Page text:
May 2015, by Giorgio Rondelli, Director
A drone flies across the sky and lands on your doorstep with a packet that you ordered 30 minutes ago: this is how Amazon is yet again reimagining the world of shopping.
With its latest experiment – Amazon Prime Air – the online retailer could finally close the ‘instant gratification’ gap that gives bricks and mortar retailers an edge over their online counterparts. Not only can your online (often cheaper) purchase be quasi-instant – it’s delivered through an experience worth talking about.
Retail has never been more exciting. A plethora of new services and experiences allow consumers to make more informed choices, get things faster, pay the right price, all whilst being inspired, often delighted, throughout the shopping journey.
In this engaging landscape, consumers have never been so confident and demanding. The perfect balance between quality and price, what’s good for the world and a memorable experience – memorable for the right reasons – is not just a wish anymore. It’s an expectation.
This means that the bar for retailers is getting higher, and the ability to reinvent themselves whilst staying true to their core philosophy is a tricky yet necessary balancing act.
What does this mean for business?
Sales targets are the number one priority for retail. Which makes complete sense, except for one side effect: the constant pursuit of monthly revenue targets encourages short- term thinking. Most worryingly, it creates a big gasp when change doesn’t deliver positive financial impact straight away. So when thinking of ways to engage with today’s empowered consumers there are two big challenges for business: the first is prioritising resources when the retailer’s ‘toolkit’ is now so diverse and innovation happens at relentless speed. The second is gauging how any initiative impacts the bottom line – key to getting commitment from leadership. What role should brand play in all this?
Brand powers retail – inside out. Many retailers don’t fully appreciate the power of brand, seeing it as a necessary cost to stay on the customer’s radar, to drive traffic to their stores. But brand plays a much more fundamental role, one that can directly address the challenges outlined above.
IKEA’s brand philosophy is rooted in the idea of making good design accessible to everyone. The design of every product starts from the price tag and a very specific style – designers must use their ingenuity to deliver a quality result that fulfils this simple brief. IKEA made a record profit in 2015, increasing market share in almost all the countries it operates in and showing that its relentless pursuit of low price without compromising on design is still a winning formula – 73 years after it started in Sweden.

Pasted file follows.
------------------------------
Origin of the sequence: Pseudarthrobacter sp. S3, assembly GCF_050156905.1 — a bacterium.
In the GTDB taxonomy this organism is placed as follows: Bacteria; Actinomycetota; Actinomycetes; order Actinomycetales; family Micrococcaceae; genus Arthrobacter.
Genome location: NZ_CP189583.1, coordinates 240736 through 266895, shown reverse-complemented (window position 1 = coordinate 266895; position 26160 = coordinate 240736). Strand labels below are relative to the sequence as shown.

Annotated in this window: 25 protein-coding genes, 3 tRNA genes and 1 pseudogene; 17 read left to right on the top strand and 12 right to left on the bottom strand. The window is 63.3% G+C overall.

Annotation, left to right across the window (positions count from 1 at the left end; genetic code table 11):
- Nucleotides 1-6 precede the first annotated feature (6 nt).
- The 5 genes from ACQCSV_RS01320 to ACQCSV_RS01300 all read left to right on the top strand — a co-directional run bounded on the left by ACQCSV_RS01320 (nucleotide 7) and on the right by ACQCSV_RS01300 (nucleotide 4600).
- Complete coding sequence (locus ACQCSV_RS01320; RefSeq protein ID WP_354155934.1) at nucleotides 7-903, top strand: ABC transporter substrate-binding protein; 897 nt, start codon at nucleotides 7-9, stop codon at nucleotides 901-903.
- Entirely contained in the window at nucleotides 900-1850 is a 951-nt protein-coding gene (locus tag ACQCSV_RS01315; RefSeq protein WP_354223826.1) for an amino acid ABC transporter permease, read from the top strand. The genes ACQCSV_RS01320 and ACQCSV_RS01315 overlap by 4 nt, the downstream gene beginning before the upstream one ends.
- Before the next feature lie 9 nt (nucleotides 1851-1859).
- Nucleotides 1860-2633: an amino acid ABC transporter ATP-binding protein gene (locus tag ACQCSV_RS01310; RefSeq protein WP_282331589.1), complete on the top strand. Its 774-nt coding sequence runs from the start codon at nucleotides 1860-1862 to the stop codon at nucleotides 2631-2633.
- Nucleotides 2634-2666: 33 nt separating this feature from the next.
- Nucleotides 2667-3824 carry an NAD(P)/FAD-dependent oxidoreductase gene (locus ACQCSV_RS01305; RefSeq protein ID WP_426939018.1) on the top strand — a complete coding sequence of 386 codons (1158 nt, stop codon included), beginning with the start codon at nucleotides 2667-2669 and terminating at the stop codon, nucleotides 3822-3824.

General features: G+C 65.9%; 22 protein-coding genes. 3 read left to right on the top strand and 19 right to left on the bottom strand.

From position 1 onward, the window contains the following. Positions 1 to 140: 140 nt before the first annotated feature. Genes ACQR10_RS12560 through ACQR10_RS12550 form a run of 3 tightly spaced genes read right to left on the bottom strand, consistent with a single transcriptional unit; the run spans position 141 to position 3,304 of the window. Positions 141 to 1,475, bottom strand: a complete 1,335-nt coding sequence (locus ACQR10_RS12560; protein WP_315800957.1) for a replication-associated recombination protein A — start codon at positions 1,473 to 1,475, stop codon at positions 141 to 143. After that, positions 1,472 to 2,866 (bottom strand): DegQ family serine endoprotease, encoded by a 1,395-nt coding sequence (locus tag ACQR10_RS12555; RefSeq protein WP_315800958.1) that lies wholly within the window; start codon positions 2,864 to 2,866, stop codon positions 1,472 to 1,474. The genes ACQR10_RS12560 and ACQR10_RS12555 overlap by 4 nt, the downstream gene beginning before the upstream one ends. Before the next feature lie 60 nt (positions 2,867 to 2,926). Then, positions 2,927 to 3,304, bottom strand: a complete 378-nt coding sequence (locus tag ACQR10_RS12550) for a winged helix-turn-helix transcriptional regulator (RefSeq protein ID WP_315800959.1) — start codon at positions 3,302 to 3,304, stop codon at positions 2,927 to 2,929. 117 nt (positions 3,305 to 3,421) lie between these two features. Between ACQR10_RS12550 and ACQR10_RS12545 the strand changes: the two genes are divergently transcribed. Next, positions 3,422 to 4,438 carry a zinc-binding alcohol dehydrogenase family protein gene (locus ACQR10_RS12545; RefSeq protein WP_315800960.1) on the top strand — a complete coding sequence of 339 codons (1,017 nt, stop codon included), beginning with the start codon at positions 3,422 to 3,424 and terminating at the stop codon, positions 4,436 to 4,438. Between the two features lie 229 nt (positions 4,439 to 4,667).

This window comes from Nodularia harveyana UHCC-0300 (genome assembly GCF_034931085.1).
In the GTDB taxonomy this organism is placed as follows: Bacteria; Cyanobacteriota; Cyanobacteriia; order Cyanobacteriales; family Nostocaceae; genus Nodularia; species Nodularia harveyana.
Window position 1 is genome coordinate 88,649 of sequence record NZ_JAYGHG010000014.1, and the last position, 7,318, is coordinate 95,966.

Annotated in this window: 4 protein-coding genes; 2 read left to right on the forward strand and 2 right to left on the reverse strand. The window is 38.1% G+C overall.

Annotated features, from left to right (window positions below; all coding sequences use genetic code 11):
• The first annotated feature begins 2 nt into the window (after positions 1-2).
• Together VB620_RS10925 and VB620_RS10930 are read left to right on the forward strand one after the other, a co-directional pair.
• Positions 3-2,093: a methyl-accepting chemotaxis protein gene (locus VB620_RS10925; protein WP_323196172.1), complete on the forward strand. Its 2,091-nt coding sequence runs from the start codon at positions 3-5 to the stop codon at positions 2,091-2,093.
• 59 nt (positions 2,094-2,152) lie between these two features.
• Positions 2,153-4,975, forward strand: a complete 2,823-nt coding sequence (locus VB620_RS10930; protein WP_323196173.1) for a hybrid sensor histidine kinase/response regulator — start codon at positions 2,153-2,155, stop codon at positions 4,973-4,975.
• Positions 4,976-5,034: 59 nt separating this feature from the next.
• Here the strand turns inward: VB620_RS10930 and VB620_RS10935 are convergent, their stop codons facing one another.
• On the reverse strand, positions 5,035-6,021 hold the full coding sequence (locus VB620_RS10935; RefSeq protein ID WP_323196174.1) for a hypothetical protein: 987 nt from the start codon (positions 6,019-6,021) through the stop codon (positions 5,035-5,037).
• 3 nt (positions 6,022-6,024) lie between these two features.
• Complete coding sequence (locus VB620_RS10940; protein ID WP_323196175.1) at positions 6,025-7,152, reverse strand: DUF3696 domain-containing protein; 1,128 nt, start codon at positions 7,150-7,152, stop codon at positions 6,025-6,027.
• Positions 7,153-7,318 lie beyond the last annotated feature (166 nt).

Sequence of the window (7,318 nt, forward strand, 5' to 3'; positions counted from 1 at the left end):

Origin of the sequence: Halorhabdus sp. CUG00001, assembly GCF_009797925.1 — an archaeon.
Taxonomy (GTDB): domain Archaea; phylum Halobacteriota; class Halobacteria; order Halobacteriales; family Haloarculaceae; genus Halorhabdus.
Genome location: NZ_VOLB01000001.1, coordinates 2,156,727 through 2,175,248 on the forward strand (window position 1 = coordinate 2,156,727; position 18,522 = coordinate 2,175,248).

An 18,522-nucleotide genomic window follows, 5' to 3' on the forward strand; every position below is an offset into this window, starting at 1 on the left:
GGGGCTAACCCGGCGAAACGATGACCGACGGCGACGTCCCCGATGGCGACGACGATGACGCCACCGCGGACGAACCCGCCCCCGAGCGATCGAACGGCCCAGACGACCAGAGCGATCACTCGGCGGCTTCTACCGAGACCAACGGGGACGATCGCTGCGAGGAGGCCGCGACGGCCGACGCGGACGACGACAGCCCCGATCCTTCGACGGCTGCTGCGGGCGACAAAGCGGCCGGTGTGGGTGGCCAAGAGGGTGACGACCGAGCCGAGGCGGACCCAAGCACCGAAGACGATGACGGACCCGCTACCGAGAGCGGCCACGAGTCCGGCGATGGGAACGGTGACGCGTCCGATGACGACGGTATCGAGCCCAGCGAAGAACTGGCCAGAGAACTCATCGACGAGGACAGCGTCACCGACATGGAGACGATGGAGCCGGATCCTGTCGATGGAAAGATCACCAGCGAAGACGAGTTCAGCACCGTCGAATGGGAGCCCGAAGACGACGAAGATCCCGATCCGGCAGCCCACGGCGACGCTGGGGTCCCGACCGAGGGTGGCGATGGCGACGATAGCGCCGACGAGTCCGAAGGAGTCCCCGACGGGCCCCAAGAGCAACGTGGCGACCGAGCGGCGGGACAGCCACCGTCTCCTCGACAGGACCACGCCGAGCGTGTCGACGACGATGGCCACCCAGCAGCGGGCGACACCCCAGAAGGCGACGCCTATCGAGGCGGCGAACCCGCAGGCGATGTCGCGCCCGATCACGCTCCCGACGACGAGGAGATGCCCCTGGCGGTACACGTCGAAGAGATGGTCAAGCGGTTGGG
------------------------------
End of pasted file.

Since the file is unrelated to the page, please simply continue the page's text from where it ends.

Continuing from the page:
Apple’s iPhone holds a 15.9% market share against Android’s 81.6%. However its profits shatter Android’s – taking 91% of all profits for the smartphone market. Brand here is critical to achieving the perfect combination of internal business focus and high consumer appeal.
Retailers like IKEA and Apple use brand as the benchmark that everything gets measured against. They use brand as the starting point, the brief. Brand sets the tone for how their employees interact – amongst themselves and with customers.
So on the one hand, brand shapes behaviour and sharpens focus, thus reducing the costs involved in embarking on wasteful experimentation. On the other, it creates an emotional connection with consumers, one that drives repeat purchase and triggers recommendation.
Reaching brand nirvana isn’t an easy task. It requires a genuine vision, which is often encoded within a business’s heritage, and an uncompromising commitment from leadership. This can only be gained through a rigorous approach to branding – an approach that finds its foundation in deep business understanding, and an approach that’s intricately linked to business impact.